The analogy is striking. Russian roulette is only played by someone willing to take the risk to die.
I don’t know anyone who deliberately want to play the Russion roulette, so why did they play that game?
Feynman explains: [The Shuttle] flies [with O-ring erosion] and nothing happens. Then it is suggested, therefore, that the risk is no longer so high for the next flights. We can lower our standards a little bit because we got away with it last time…. You got away with it but it shouldn’t be done over and over again like that.
The problem that caused the explosion was traced down to leaking seals in one of the booster rockets. On this particular launch ambient temperatures were lower than usual and for that reason the seals all failed. The failed seals allowed very hot exhaust gasses to leak out of the rocket combustion chamber, and eventually, these hot gasses ignigted the many thusand litres of higly explosive rocket fuel.
Challenger blew up in a split second. The seven astronauts probably didn’t realise they were dying before their bodies were torn in pieces.
It was a horrible tragedy.
Chapter 6 of the official investigation report is titled: ”An accident rooted in history.”
The accident was made possible because of consistent misjudgements and systematically ignored issues, poor post flight investigations, and ignored technical reports. The accident was caused because three seals failed on this particular launch, but the problem was known and the failure was made possible because it was systematically ignored.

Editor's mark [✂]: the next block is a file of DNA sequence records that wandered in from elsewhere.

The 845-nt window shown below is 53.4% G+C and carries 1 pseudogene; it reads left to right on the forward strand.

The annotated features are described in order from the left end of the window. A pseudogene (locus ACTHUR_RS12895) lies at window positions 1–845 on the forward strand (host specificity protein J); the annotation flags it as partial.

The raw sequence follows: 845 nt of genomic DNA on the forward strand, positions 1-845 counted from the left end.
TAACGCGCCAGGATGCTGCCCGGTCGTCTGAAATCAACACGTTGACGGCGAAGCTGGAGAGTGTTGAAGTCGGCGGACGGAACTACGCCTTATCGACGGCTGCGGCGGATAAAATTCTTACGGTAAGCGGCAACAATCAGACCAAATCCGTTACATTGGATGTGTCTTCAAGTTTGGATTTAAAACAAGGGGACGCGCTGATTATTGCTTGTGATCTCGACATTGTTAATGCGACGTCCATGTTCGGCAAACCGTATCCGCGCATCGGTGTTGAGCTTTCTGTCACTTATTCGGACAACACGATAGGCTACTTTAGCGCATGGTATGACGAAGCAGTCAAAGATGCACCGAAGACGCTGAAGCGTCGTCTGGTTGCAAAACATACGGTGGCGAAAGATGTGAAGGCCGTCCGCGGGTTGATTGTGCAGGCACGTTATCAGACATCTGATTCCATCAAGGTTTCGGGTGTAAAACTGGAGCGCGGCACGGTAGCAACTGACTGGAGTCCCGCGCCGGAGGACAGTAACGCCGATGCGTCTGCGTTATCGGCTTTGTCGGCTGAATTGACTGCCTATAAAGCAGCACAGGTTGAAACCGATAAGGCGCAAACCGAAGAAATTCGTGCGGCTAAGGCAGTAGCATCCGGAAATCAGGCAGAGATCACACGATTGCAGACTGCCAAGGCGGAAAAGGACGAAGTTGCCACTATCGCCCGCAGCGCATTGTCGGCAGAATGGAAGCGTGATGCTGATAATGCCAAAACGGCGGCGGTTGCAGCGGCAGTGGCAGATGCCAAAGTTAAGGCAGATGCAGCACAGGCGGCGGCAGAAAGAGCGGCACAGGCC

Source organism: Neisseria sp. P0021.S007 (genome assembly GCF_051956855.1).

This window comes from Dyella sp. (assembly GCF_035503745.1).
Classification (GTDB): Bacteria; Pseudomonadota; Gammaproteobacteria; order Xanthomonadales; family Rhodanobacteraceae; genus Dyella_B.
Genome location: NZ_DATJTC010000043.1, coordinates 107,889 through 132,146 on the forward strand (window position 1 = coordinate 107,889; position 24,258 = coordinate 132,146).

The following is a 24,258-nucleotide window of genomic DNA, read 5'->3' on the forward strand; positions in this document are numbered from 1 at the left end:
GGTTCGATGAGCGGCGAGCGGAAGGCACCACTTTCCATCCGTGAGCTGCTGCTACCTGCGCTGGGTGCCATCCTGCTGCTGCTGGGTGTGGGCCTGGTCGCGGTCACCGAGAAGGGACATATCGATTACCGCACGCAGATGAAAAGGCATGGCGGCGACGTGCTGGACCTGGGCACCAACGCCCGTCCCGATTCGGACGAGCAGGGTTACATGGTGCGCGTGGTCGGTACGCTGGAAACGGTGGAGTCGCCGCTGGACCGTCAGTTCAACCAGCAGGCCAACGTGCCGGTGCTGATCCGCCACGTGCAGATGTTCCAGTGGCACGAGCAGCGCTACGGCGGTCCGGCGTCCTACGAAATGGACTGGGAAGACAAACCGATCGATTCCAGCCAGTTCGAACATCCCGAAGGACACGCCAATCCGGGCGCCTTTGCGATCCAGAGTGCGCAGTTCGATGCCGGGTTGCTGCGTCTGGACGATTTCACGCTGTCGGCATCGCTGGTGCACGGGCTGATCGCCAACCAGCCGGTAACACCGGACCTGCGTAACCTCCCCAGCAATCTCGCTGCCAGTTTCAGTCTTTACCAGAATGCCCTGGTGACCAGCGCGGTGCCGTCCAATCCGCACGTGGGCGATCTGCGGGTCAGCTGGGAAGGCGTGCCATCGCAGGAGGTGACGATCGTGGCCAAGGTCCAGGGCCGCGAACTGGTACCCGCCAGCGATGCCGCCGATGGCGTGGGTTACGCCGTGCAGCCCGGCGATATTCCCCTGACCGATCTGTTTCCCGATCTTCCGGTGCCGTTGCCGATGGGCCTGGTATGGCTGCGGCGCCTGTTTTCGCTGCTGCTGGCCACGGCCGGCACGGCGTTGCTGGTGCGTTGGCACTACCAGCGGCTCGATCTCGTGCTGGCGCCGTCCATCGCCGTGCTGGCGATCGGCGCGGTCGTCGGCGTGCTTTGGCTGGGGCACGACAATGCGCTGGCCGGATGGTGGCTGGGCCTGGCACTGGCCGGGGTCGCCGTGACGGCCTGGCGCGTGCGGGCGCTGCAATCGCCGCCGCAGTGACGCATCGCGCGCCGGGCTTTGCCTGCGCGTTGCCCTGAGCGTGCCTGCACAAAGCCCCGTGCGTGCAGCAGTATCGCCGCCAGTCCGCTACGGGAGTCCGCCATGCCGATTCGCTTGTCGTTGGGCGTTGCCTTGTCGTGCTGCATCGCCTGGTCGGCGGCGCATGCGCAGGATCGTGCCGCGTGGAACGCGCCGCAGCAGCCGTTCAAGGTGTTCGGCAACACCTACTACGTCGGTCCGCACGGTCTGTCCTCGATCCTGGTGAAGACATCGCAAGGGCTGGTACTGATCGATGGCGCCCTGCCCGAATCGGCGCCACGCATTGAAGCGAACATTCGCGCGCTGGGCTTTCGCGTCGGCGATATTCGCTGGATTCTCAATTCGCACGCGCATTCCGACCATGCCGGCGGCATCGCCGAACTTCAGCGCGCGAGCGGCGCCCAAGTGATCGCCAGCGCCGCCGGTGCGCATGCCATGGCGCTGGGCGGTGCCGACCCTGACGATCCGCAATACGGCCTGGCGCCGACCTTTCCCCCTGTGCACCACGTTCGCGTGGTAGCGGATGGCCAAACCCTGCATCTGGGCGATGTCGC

The tester’s fundamental responsibilites
As a tester, I have three fundamental responsibilities:

  1. Perfom the best possible testing in the context
  2. Do the best possible evaluation of what I’ve found and learnt during testing.  Identify and qualify bugs and product risks.
  3. Do my best to communicate and advocate these bugs and product risks in the organisation.

The Challenger accident was not caused by a single individual who failed detecting or reporting a problem.
The accident was made possible by systemic factors, i.e. factors outside the control of any individual in the programme. Eventually, everyone fell into the trap of relying on what seemed to be “good experience”. The facts should have been taken seriously.
A root cause analysis should never only identify individual and concrete factors, but also systemic factors which enabled the problem to survive into production.
Chapter 6 of the Challenger report reminds me that, when something goes wrong in production, performing a root cause analysis is a bigger task than just finding out the chain of events that lead to problem.
Many thanks to Chi Lieu @SomnaRev for taking time to comment early drafts of this post.

Photo of the space shuttle Challenger accident Jan. 28, 1986. Photo credit: NASA
Photo of the space shuttle Challenger accident Jan. 28, 1986. Photo credit: NASA

Blog posts in English

The Context is Copenhagen #CPHContext

#CPHContext 2015 opened today at the Tivoli Hotel & Congress Center. I couldn’t make it today, but judging from tweets, it has been good. I’ll be there tomorrow morning at 8.00 for the main day of the conference.
I’m really looking forward to it!
Frankly I’ve had very little time to study and prepare myself for the programme, but I know I’ll be meeting some of the world’s greatest testers there. I expect to listen, share and learn.
Kudos to Morten from PrettyGoodTesting for setting up this conference – great job done!
PS: I’ll bring my camera, so expect photos on my flickr photo stream after the event.